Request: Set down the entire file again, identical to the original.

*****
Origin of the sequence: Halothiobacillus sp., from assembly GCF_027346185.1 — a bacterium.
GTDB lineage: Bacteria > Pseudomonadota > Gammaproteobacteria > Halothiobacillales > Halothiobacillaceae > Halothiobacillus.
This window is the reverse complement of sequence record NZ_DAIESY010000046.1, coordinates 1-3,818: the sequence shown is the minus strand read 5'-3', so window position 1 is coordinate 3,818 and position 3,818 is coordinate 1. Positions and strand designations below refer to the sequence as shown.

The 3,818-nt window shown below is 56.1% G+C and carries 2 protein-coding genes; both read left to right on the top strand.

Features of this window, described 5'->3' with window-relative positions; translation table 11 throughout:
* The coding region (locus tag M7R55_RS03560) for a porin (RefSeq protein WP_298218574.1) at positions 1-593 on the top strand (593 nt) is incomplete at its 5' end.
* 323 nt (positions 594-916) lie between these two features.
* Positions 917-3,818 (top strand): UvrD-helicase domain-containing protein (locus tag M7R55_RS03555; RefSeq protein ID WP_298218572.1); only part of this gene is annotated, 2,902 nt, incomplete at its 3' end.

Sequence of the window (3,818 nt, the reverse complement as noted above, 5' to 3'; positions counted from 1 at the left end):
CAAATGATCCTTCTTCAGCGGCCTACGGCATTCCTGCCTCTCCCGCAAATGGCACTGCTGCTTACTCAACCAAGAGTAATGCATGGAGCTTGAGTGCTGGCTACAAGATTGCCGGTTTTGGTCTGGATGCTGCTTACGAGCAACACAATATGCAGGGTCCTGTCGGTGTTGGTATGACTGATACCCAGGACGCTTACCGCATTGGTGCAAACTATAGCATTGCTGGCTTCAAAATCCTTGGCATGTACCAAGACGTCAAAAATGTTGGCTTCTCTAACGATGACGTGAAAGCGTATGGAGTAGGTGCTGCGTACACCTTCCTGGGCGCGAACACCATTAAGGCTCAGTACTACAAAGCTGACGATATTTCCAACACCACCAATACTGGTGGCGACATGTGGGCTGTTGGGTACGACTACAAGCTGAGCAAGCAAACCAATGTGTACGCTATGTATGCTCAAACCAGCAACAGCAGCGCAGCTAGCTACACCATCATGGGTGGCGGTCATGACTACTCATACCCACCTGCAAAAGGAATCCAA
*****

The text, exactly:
Origin of the sequence: Halothiobacillus sp., from assembly GCF_027346185.1 — a bacterium.
GTDB lineage: Bacteria > Pseudomonadota > Gammaproteobacteria > Halothiobacillales > Halothiobacillaceae > Halothiobacillus.
This window is the reverse complement of sequence record NZ_DAIESY010000046.1, coordinates 1-3,818: the sequence shown is the minus strand read 5'-3', so window position 1 is coordinate 3,818 and position 3,818 is coordinate 1. Positions and strand designations below refer to the sequence as shown.

The 3,818-nt window shown below is 56.1% G+C and carries 2 protein-coding genes; both read left to right on the top strand.

Features of this window, described 5'->3' with window-relative positions; translation table 11 throughout:
* The coding region (locus tag M7R55_RS03560) for a porin (RefSeq protein WP_298218574.1) at positions 1-593 on the top strand (593 nt) is incomplete at its 5' end.
* 323 nt (positions 594-916) lie between these two features.
* Positions 917-3,818 (top strand): UvrD-helicase domain-containing protein (locus tag M7R55_RS03555; RefSeq protein ID WP_298218572.1); only part of this gene is annotated, 2,902 nt, incomplete at its 3' end.

Sequence of the window (3,818 nt, the reverse complement as noted above, 5' to 3'; positions counted from 1 at the left end):
CAAATGATCCTTCTTCAGCGGCCTACGGCATTCCTGCCTCTCCCGCAAATGGCACTGCTGCTTACTCAACCAAGAGTAATGCATGGAGCTTGAGTGCTGGCTACAAGATTGCCGGTTTTGGTCTGGATGCTGCTTACGAGCAACACAATATGCAGGGTCCTGTCGGTGTTGGTATGACTGATACCCAGGACGCTTACCGCATTGGTGCAAACTATAGCATTGCTGGCTTCAAAATCCTTGGCATGTACCAAGACGTCAAAAATGTTGGCTTCTCTAACGATGACGTGAAAGCGTATGGAGTAGGTGCTGCGTACACCTTCCTGGGCGCGAACACCATTAAGGCTCAGTACTACAAAGCTGACGATATTTCCAACACCACCAATACTGGTGGCGACATGTGGGCTGTTGGGTACGACTACAAGCTGAGCAAGCAAACCAATGTGTACGCTATGTATGCTCAAACCAGCAACAGCAGCGCAGCTAGCTACACCATCATGGGTGGCGGTCATGACTACTCATACCCACCTGCAAAAGGAATCCAA